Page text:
Yes, German interior styling is meant to be tasteful but subdued. But that does not mean it can’t also be elegant. I think recent Audi’s interiors, prove that nicely.

        ————

    • 0 avatar
      dswilly

      NGOM,

      But do you hate the brand because they attract people who we don’t like or buy for less desirable reasons? True most BMW drivers don’t ever pop the hood or care if its RWD but I thinks if you do something well you attract people with money which doesn’t always come with taste or appreciation for the core product. Personally I don’t blame the brand for this, it’s a byproduct of doing or having something desirable. If they can capitalize on it, good for them.

      • 0 avatar
        Luke42

        I will pass on buying a car if ot will make me look like an undesireable. Alas, BMW drivers’ behavior on the road means that, if i were to own one, I’d be lumped in with those jerks. It’s a shame, because the cars look nice, and most of the drivers are OK. But the jerks that BMW attracts ruin the brand for me, because I wouldn’t want to be mistaken for one.

      • 0 avatar
        NMGOM

        dswilly…

        You asked: “But do you hate the brand because they attract people who we don’t like or buy for less desirable reasons?”

        Ans: No, or I wouldn’t have gotten my two BMW’s in the first place.

        But you have maybe hit upon an unfortunate development in market psychology:
        1) At first, Car Maker A makes good cars, based on Trait X **;
        2) Car Maker gets big and grows in general reputation, R;
        3) Many flock to buy cars based on reputation R, not necessarily Trait X;
        4) Car Maker sees opportunity to use R for other types of cars not possessing Trait X;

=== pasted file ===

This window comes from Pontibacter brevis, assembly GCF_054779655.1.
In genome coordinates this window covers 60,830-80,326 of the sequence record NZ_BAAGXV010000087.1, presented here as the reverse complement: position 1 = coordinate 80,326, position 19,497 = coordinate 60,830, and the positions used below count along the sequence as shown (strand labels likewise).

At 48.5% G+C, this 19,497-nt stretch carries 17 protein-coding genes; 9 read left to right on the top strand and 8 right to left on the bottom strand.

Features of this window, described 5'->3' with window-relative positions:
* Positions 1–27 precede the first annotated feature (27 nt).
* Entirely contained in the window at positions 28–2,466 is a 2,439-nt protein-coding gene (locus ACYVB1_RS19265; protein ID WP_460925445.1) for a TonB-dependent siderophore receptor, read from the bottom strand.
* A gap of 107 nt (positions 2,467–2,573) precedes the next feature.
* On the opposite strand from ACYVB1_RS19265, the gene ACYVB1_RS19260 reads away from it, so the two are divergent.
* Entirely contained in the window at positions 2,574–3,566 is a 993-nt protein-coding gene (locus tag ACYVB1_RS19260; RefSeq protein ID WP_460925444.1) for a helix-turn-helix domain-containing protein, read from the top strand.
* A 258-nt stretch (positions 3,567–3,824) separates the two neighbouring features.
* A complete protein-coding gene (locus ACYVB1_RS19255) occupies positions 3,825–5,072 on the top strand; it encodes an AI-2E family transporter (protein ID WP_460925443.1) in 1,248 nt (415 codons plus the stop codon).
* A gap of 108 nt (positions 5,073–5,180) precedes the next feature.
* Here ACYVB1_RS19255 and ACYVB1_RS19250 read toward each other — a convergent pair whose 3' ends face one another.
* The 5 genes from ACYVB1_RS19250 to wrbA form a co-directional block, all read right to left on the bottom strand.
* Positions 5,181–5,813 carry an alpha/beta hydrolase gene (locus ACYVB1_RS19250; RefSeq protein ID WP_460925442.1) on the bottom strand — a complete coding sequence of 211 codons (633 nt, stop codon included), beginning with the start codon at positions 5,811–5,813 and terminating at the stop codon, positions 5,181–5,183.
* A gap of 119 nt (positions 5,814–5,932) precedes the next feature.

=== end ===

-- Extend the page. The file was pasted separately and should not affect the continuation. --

5) Percentage of cars with Trait X declines, and Trait X becomes lost or deemphasized;
        6) Car Maker A makes good cars based on Traits Y and Z;
        7) Car Maker A gets even bigger and grows in reputation RR;
        8) Original folks who bought from Maker A for Trait X leave and go to Maker B.

        Does it seem that BMW is becoming “Maker A”, and Porsche or Audi are “Maker B”?

        ** RWD, Manual Transmission; Superb Cornering; Good HP; Light Weight.

        ——————

      • 0 avatar
        dswilly

        NMGOM,

        Bad wording on my part, I wasn’t referring to you specifically and did notice your avatar had a BMW. As for your Car A brand analogy, I would agree that that’s the usual path but disagree BMW has left its roots to become the diluted boutique brand that many think it has. You can still find performance cars in the lineup that represent as well as anything anyone is making. Sure everyone says they sold out because they don’t make a 1988 M3 anymore, but today’s M3 will smoke the 1988 version in every way, and meets today’s demands for space, comfort and safety, that’s the engineering I want to see. I’m not sure but I think if someone wanted they can order a LW M3 that would represent the track rat enthusiast car. Yes Audi and Porsche represent challengers in the category but I don’t think they do anything different to represent core performance better, just another choice. Porsche maybe with their high performance 911’s but that’s Porsche niche stuff. Audi is an arm of VW weather people like it or not and that bugs me, platform sharing, 2T in the A4, 2T in the Passat, etc. It really doesn’t matter but the BMW heritage and still remaining the last independent performance car brand is attractive and something I respect, I think it also allows them to build “what they want” markets and critics be damned.

    • 0 avatar
      cognoscenti

      Having owned/driven extensively every 3-series chassis until the present, I’ve lamented the softening just like many other BMW owners/drivers. However, you have to compare them head to head with the competition, not with the prior generations of themselves. Early this year, I drove a CTS-V Coupe back to back with an E92 335i X-Drive. You would have thought the CTS-V would destroy the BMW. In fact, by far the better handling car (purely subjective) was the BMW, despite being AWD to the CTS-V RWD! I was so surprised that I jumped from one to the other for a follow up drive twice to make sure I was not crazy. Both transmissions were auto/paddle varieties, by the way – so don’t go thinking it was that.